Circa 1932 gas station faces uncertain future

Zoning board contemplating Brown proposal

Michelle Monroe

By Michelle Monroe

Staff Writer

Just
The Facts

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“Generations of people have gone through that station.”

- Jacqueline Brown

ST. ALBANS CITY — An effort to upgrade the site of the Clarence Brown gas station on Federal Street while preserving the historic character and feel of the site has hit a snag – zoning laws.

Andy Hoak, of Ruggiano Engineering, presented a plan on behalf of Jolley Associates to the city’s Development Review Board (DRB) Monday night to replace the current pumps, buildings and underground tanks at what is known to be the longest continually operating station in the state.

The plan calls for a new attendant booth based upon the design of the current booth, with pumps for passenger vehicles in front.

“We understand that this is a very historic site,” said Hoak. Although the building was not included in the city’s historic district, it was built in 1932. “We’re trying to recreate the historic building,” he added.

Jacqueline Brown, the daughter-in-law of the late Clarence Brown, endorsed the effort to preserve the character of the site. “It’s certainly a landmark,” she said. “Generations of people have gone through that station.”

Clarence Brown began selling gasoline out of cans to cars on Federal Street in 1929. The building followed. Brown also had a fuel dealership, which was sold to SB Collins and Jolley Associates in 2011.

Clarence Brown’s is the only station in the city where attendants will pump gas for customers.

Currently, some of the gas pumps are located in the public right of way. The plan would shift the entire site, moving the dispensers from within the right of way while keeping the general proportions of the site, explained Hoak.

The plan incorporates two parcels – 70 and 90 Federal St.. The three-bay garage at 70 Federal would remain, but all other structures would be removed and replaced.

In addition the plan includes a 10-foot wide green space along Federal Street and a five-foot sidewalk that will extend along both parcels and then north to connect with existing sidewalk. There would be two curb cuts with granite curbing in between.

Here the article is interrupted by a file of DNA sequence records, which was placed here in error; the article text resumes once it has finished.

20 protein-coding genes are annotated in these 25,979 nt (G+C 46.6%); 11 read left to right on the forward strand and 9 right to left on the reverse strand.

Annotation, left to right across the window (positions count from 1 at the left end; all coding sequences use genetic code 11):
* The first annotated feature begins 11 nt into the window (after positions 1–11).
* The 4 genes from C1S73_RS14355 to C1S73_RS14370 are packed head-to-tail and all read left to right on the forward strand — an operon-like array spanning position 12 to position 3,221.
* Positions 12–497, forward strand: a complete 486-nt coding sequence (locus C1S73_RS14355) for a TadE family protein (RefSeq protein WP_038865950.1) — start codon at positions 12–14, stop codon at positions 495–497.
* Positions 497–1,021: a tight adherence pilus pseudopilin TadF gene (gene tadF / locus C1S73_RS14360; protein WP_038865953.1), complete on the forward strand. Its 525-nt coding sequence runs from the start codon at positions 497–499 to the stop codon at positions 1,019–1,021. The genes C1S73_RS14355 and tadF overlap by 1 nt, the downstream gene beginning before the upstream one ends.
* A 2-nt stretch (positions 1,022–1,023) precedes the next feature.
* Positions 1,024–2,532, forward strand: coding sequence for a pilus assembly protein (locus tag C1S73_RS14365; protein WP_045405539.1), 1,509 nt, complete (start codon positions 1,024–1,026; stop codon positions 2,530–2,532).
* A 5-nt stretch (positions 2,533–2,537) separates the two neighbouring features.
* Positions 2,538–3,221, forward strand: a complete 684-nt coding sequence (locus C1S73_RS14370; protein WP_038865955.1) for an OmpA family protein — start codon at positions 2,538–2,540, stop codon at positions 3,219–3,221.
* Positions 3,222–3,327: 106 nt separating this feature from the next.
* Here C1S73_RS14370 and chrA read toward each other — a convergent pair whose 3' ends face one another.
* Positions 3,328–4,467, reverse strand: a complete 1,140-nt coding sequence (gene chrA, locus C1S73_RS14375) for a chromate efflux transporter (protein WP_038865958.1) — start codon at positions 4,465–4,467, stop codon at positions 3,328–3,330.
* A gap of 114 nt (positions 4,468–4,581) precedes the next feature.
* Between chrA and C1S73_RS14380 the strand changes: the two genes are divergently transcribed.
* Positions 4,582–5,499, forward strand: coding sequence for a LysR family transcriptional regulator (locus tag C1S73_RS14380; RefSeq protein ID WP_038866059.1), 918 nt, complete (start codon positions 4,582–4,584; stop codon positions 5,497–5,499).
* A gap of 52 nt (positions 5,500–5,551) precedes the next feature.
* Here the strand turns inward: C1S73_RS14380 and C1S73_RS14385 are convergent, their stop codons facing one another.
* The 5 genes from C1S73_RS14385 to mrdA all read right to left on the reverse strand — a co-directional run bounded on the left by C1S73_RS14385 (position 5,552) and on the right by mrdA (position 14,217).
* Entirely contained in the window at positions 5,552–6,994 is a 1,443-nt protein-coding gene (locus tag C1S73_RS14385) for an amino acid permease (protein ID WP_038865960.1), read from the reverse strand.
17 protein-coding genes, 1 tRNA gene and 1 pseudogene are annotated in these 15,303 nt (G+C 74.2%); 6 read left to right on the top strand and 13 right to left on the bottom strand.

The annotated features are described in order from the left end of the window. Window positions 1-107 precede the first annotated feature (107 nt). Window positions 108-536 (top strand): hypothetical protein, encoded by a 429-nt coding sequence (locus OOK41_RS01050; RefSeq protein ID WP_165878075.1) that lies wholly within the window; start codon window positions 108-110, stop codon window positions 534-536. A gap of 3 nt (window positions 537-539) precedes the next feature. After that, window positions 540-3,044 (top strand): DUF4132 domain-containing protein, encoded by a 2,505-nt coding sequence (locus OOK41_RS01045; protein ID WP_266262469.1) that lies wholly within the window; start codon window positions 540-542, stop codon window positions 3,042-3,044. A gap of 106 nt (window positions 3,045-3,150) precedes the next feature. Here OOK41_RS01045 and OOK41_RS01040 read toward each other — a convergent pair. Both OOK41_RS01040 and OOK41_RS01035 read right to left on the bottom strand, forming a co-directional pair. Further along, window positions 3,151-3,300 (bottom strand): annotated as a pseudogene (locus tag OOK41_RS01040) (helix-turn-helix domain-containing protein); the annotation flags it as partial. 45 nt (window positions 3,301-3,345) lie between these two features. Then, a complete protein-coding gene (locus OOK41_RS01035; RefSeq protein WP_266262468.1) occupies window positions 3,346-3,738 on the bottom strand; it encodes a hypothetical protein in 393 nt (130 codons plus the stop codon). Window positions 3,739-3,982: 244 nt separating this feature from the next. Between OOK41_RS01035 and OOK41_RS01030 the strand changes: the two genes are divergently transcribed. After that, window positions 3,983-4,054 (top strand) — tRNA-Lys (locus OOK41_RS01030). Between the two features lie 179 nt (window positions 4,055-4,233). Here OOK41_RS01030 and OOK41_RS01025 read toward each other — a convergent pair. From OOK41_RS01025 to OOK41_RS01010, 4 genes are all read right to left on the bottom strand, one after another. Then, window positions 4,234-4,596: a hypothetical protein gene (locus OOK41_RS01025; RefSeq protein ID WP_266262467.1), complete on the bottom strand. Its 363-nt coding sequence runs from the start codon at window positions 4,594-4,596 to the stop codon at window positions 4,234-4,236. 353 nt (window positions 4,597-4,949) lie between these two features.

A 48-foot by 32-foot canopy would cover the passenger car refueling station. A separate 40-foot square canopy would cover a truck refueling station.

The city’s regulations currently call for all gas pumps to be placed behind buildings and landscaping, and for refueling canopies to be attached to buildings.

Several members of the DRB expressed approval for the design, but said it would be difficult to grant a permit for it under the current zoning rules. “I personally like it, but I’m hung up on the regulations,” said Michael Walsh, to which other members of the board expressed their agreement. “It is making a non-conforming site better,” he noted.

Rebecca Pfeiffer suggested Jolley could apply for a variance.

Chip Sawyer, the city’s director of planning and development, noted that rules can be changed, and that the planning commission has not had a chance to discuss the impact of the new rules on the Clarence Brown site. The planning commission is charged with crafting the city’s zoning regulations, which then must be approved by the city council. The change to the rules for gas stations is a relatively recent one.

The proposal still has to go before the Design Advisory Board (DAB). The DRB cannot render a decision until it has received input from the DAB. That meeting is tentatively scheduled for June 3.

One thought on “Circa 1932 gas station faces uncertain future”

  1. Jeff says:

    Do the right thing.

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